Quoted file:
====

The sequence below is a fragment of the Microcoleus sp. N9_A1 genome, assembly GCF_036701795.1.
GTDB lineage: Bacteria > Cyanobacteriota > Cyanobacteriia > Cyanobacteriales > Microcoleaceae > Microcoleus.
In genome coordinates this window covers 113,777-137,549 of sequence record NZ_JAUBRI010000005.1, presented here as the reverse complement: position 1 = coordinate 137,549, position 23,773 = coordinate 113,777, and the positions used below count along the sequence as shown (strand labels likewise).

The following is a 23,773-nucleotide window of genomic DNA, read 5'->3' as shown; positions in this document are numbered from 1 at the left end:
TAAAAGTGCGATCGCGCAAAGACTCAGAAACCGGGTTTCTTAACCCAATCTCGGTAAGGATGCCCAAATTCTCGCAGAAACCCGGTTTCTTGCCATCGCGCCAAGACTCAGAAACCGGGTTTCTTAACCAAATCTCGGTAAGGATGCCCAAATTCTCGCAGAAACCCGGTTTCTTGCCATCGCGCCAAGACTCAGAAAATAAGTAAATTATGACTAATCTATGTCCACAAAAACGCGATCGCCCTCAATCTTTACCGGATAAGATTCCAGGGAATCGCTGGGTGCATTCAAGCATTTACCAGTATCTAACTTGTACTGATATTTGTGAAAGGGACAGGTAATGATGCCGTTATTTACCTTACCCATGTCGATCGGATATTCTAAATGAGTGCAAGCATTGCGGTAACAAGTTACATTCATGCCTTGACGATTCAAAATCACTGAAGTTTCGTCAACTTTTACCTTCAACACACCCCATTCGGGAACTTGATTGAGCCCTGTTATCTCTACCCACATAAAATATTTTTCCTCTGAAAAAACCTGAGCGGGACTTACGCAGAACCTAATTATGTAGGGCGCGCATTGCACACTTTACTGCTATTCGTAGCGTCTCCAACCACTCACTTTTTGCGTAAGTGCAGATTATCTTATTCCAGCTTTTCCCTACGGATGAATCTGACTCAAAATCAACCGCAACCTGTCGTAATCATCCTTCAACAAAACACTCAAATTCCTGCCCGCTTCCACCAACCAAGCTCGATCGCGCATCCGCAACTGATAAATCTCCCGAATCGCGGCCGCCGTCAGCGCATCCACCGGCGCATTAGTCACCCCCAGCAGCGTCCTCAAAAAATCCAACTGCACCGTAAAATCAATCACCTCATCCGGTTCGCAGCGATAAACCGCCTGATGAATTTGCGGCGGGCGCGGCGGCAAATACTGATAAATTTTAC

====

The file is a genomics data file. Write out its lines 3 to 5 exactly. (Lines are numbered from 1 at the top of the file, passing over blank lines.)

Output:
In genome coordinates this window covers 113,777-137,549 of sequence record NZ_JAUBRI010000005.1, presented here as the reverse complement: position 1 = coordinate 137,549, position 23,773 = coordinate 113,777, and the positions used below count along the sequence as shown (strand labels likewise).

The following is a 23,773-nucleotide window of genomic DNA, read 5'->3' as shown; positions in this document are numbered from 1 at the left end:
TAAAAGTGCGATCGCGCAAAGACTCAGAAACCGGGTTTCTTAACCCAATCTCGGTAAGGATGCCCAAATTCTCGCAGAAACCCGGTTTCTTGCCATCGCGCCAAGACTCAGAAACCGGGTTTCTTAACCAAATCTCGGTAAGGATGCCCAAATTCTCGCAGAAACCCGGTTTCTTGCCATCGCGCCAAGACTCAGAAAATAAGTAAATTATGACTAATCTATGTCCACAAAAACGCGATCGCCCTCAATCTTTACCGGATAAGATTCCAGGGAATCGCTGGGTGCATTCAAGCATTTACCAGTATCTAACTTGTACTGATATTTGTGAAAGGGACAGGTAATGATGCCGTTATTTACCTTACCCATGTCGATCGGATATTCTAAATGAGTGCAAGCATTGCGGTAACAAGTTACATTCATGCCTTGACGATTCAAAATCACTGAAGTTTCGTCAACTTTTACCTTCAACACACCCCATTCGGGAACTTGATTGAGCCCTGTTATCTCTACCCACATAAAATATTTTTCCTCTGAAAAAACCTGAGCGGGACTTACGCAGAACCTAATTATGTAGGGCGCGCATTGCACACTTTACTGCTATTCGTAGCGTCTCCAACCACTCACTTTTTGCGTAAGTGCAGATTATCTTATTCCAGCTTTTCCCTACGGATGAATCTGACTCAAAATCAACCGCAACCTGTCGTAATCATCCTTCAACAAAACACTCAAATTCCTGCCCGCTTCCACCAACCAAGCTCGATCGCGCATCCGCAACTGATAAATCTCCCGAATCGCGGCCGCCGTCAGCGCATCCACCGGCGCATTAGTCACCCCCAGCAGCGTCCTCAAAAAATCCAACTGCACCGTAAAATCAATCACCTCATCCGGTTCGCAGCGATAAACCGCCTGATGAATTTGCGGCGGGCGCGGCGGCAAATACTGATAAATTTTAC